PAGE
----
Bali has quickly become the second most popular destination in the world for 2023, and it’s easy to understand why. In one trip, you can visit ancient Hindu temples, snorkel in a Japanese shipwreck, and watch the sunrise from the top of a volcano.
One of the most surprising highlights of my trip was a drag show that I attended in Canggu at the Inklusiv Warung. The warung (the Indonesian word for restaurant) only hires local people, and many members of the waitstaff are deaf or hard of hearing. Throughout the drag show, the hosts taught Indonesian sign language, a tarot reader provided live readings, and local drag performers put on extravagant lip-syncing performances.
I left the performance feeling warm and hopeful.
For most of my trip, I wondered what influence I had on this beautiful culture as a Western tourist. Since Bali’s rise in popularity, locals have rightfully complained about how ‘bad tourism’ has negatively impacted everything from the traditional culture to the rising housing costs to the environment.
However, when I attended the drag show, I didn’t feel like a ‘bad tourist’ – I felt like a part of something bigger. By supporting a place like the Inklusiv Warung, I was supporting a mission to create more opportunities for members of marginalized communities.
Indonesia has a history of conservative attitudes, religion-based biases, and harsh anti-LGBTQIA+ legislation. As a result, the queer community in Indonesia has had a tougher time gaining representation, forming their own safe spaces, and living a normal life.
For a long time, Bali has been more open-minded to the LGBTQIA+ community than other parts of Indonesia. This has become even more true in recent years.
One of Bali’s top drag performers, Angelica Mabora, shares that the Bali drag scene largely exists because of visitors from overseas. She said, “In our country, there is still a lot of discrimination against gay people, but Bali is more open-minded because of tourism. We can do this in a way they can’t in other countries in the area.”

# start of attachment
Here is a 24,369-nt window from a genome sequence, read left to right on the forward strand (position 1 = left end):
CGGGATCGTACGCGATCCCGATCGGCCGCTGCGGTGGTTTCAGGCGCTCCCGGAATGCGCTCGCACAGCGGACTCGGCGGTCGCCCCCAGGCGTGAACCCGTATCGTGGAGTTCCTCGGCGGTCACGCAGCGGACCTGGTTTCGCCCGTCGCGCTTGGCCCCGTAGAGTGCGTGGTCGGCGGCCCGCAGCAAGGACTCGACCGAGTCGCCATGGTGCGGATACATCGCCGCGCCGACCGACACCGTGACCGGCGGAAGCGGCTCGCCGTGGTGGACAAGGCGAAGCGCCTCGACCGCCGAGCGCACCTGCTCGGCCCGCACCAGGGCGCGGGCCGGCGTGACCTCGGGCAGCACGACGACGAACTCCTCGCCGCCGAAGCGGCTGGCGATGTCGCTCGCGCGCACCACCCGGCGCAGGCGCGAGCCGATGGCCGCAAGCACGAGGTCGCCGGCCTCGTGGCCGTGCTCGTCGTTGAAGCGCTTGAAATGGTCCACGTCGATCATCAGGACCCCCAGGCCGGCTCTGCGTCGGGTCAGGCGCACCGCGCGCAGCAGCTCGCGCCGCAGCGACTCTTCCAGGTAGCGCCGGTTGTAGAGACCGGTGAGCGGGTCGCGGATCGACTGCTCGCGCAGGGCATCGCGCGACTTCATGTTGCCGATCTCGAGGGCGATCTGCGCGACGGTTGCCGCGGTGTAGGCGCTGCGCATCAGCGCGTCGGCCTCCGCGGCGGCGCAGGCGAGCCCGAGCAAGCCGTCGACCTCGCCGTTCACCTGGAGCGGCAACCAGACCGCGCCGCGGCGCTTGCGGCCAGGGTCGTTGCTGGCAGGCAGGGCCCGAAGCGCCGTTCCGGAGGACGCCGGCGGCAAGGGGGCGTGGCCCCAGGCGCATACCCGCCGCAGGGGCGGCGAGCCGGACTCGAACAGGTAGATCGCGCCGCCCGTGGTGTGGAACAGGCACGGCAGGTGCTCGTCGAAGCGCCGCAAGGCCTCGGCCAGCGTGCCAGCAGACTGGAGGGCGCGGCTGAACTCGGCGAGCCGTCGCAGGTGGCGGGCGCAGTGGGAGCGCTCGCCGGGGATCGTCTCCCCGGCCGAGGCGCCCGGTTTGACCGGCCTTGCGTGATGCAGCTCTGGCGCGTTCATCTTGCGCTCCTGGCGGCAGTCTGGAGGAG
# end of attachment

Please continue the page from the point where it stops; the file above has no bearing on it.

Angelica started her drag career at the Hulu Cafe, the first gay bar and first drag performance venue in Bali. She said that when she first started, “Sometimes people would scream and throw things at us on the street when they see that we are dressed up like this. But not as much anymore because it’s more modern.”
In recent years, the LGBTQIA+ and drag scene in Bali has continued to grow and evolve largely due to tourism. This change leads one to examine the way that we, Western tourists, impact our travel destinations. It is our responsibility to consider the ways that our money, culture, and presence catalyze cultural shifts. Even though mass Western immigration and tourism negatively impact cultures worldwide; it also creates a ripple effect of positive benefits.
There is still work to do when it comes to thoughtfully spreading a positive impact on the places we travel to, but supporting local, progressive institutions like the Inklusiv Warung feels like a good place to start.
As a queer traveler, it can be really meaningful and heart-warming to support local queer, inclusive spaces like the Inklusiv Warung. However, more than that, it’s fun! While attending the Inklusiv Warung’s drag show made me feel really happy about my impact, it was also just a really great night.
These local places give you a beautiful opportunity to connect with queer travelers and locals because you are likely to have so much in common. You can also expand your perceptions by exposing yourself to different interpretations of drag shows, gay bars, and/or other LGBTQIA+ spaces.
I can’t wait to see the way that drag culture continues to grow and evolve in Bali and other parts of Southeast Asia. While I will continue to support local queer establishments out of a place of thoughtfulness and altruism, it will also be because I love a good drag show and I can’t wait to attend more as I travel.